Discover the golden colours of Cumbria in the Autumn
We always look forward to Cumbria in the autumn, across the Lake District and indeed, throughout the County, we get to enjoy a different landscape. The vibrant greens of the spring and summer are replaced by the drama of gold, bronze, bright red and more shades of orange than you can count. There’s really nothing to beat a crisp autumn morning walk. The air somehow smells sweeter, and you can often get the glorious autumnal fanfare all to yourself.
We’re often asked to recommend beautiful walks and places to visit that really show off the autumn colours at their best. The truth is it’s very hard to choose. But here are a few of our favourites for exploring Cumbria in the autumn.
1. Rickerby Park Carlisle
Rickerby Park sits in the centre of Carlisle and is a Site of Special Scientific Interest. Salmon swim upriver to reach their spawning grounds and if you’re lucky you may get catch sight of an otter or kingfisher. The park has plenty of places to sit and admire the views or enjoy the tranquility. Cattle are in the park during parts of the year and there are places to park.
The park was once overlooked by the largest fort on Hadrian’s Wall. If you are planning to walk the path through Carlisle, you’ll go through Rickerby Park.
2. Dodd Wood
Dodd Wood summit looms 500m above Bassenthwaite Lake. There is a choice of trails, easily marked and great for a family climb. The car park is well marked off the A591, (make sure you have change) and the climb starts straight from the car park. Look out for red squirrels and pack your camera as the views are stupendous. There is always cake at the Sawmills Tea Room.
If you’re not up to hiking, take a tour around Mirehouse, a beautiful country house and grounds on the bank of Bassenthwaite Lake. Explore the terraced gardens, the bee gardens and the heather maze or take a stroll through the woods. More information is available at www.mirehouse.co.uk, including opening times for the house and the tea rooms.
3. Latrigg above Keswick
Little Latrigg sits 365m above Keswick and is somewhat in the shadow of its older big brother Skiddaw. However, with a little effort up this moderate fell, you will be rewarded with a wonderful summit with great views of Derwentwater, Keswick and Bassenthwaite. To find the walk, begin at the Moot Hall in Keswick. A great walk whatever the weather.
4. Keswick to Seatoller
The 11km stretch of road leading south from Keswick to Seatoller has to be one of the most stunning walks in the autumn. It takes you along the eastern shore of Derwentwater, stretching right into the heart of Borrowdale where you will find ancient woods that cling to the steep fellsides and spill over the banks of the River Derwent. http://where2walk.co.uk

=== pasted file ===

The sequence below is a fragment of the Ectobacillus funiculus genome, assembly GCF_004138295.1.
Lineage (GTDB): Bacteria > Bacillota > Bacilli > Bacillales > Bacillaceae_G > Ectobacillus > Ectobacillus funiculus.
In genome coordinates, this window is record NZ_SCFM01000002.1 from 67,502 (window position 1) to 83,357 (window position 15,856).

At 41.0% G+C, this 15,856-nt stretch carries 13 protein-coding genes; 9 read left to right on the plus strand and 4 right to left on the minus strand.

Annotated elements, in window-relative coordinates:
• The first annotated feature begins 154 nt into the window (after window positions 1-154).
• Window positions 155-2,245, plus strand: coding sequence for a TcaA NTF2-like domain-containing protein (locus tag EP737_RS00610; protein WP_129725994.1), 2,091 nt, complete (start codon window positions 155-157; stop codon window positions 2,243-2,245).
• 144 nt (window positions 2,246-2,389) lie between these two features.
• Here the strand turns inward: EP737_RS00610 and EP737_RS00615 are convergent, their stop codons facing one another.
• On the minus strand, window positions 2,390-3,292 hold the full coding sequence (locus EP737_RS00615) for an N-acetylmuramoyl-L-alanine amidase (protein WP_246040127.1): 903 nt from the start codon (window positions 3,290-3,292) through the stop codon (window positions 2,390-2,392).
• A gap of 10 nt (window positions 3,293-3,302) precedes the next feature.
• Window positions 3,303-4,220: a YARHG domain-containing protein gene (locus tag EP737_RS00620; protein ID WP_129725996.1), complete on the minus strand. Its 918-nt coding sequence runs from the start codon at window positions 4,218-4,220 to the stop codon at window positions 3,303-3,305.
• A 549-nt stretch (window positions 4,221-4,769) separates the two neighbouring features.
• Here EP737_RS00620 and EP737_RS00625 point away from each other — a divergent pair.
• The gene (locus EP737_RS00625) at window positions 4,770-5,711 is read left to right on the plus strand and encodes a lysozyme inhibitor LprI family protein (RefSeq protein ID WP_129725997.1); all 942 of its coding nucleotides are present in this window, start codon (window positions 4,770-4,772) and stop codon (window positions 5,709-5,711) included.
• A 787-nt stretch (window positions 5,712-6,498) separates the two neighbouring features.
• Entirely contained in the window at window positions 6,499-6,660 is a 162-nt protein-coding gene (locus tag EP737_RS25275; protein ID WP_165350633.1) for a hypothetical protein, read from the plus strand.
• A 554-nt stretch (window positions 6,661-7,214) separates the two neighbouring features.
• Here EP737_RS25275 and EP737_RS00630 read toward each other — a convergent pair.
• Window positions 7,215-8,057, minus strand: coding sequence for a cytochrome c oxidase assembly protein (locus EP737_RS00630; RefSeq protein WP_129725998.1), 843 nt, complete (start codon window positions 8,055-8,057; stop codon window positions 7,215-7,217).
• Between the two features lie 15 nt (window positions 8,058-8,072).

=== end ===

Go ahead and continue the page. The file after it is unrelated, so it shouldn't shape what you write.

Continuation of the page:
5. Whinlatter Forest
There are some magnificent walks around the Whinlatter Forest where you can marvel at the autumnal colours across Bassenthwaite Lake and Derwentwater. There are miles of gravel generic ativan tablets roads, surfaced paths and tracks to explore and enjoy the scenery.
September to November are busy months at The Tranquil Otter, so it pays to plan ahead and book early.
Meanwhile, of you’re feeling poetic, enjoy this poem by John Keats.
Ode to Autumn – John Keats (1819)
Season of mists and mellow fruitfulness,
Close bosom-friend of the maturing sun;
Conspiring with him how to load and bless
With fruit the vines that round the thatch-eaves run;
To bend with apples the moss’d cottage-trees,
And fill all fruit with ripeness to the core;
To swell the gourd, and plump the hazel shells
With a sweet kernel; to set budding more,
And still more, later flowers for the bees,
Until they think warm days will never cease;
For Summer has o’erbrimm’d their clammy cells.
Who hath not seen thee oft amid thy store?
Sometimes whoever seeks abroad may find
Thee sitting careless on a granary floor,
Thy hair soft-lifted by the winnowing wind;
Or on a half-reap’d furrow sound asleep,
Drowsed with the fume of poppies, while thy hook
Spares the next swath and all its twinèd flowers:
And sometimes like a gleaner thou dost keep
Steady thy laden head across a brook;
Or by a cyder-press, with patient look,
Thou watchest the last oozings, hours by hours.
Where are the songs of Spring? Ay, where are they?
Think not of them, thou hast thy music too, –
While barrèd clouds bloom the soft-dying day
And touch the stubble-plains with rosy hue;
Then in a wailful choir the small gnats mourn
Among the river-sallows, borne aloft
Or sinking as the light wind lives or dies;
And full-grown lambs loud bleat from hilly bourn;
Hedge-crickets sing; and now with treble soft
The redbreast whistles from a garden-croft;
And gathering swallows twitter in the skies.